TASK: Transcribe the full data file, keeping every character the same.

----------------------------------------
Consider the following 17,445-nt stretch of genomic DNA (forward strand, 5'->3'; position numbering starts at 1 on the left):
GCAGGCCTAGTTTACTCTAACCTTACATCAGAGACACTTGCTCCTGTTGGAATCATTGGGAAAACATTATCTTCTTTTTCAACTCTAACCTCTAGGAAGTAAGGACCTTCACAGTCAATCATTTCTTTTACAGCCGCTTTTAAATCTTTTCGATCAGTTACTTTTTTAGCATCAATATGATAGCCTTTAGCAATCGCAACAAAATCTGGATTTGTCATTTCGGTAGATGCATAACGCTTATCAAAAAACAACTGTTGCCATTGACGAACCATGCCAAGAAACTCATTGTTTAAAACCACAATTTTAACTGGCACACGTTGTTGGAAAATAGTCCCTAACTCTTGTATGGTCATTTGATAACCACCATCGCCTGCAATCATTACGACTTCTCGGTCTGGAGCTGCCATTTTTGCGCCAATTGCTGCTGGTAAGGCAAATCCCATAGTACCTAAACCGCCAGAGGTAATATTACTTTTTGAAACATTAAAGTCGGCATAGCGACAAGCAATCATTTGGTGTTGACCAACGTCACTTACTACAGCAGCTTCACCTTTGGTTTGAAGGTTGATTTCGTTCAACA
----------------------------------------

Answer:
Consider the following 17,445-nt stretch of genomic DNA (forward strand, 5'->3'; position numbering starts at 1 on the left):
GCAGGCCTAGTTTACTCTAACCTTACATCAGAGACACTTGCTCCTGTTGGAATCATTGGGAAAACATTATCTTCTTTTTCAACTCTAACCTCTAGGAAGTAAGGACCTTCACAGTCAATCATTTCTTTTACAGCCGCTTTTAAATCTTTTCGATCAGTTACTTTTTTAGCATCAATATGATAGCCTTTAGCAATCGCAACAAAATCTGGATTTGTCATTTCGGTAGATGCATAACGCTTATCAAAAAACAACTGTTGCCATTGACGAACCATGCCAAGAAACTCATTGTTTAAAACCACAATTTTAACTGGCACACGTTGTTGGAAAATAGTCCCTAACTCTTGTATGGTCATTTGATAACCACCATCGCCTGCAATCATTACGACTTCTCGGTCTGGAGCTGCCATTTTTGCGCCAATTGCTGCTGGTAAGGCAAATCCCATAGTACCTAAACCGCCAGAGGTAATATTACTTTTTGAAACATTAAAGTCGGCATAGCGACAAGCAATCATTTGGTGTTGACCAACGTCACTTACTACAGCAGCTTCACCTTTGGTTTGAAGGTTGATTTCGTTCAACA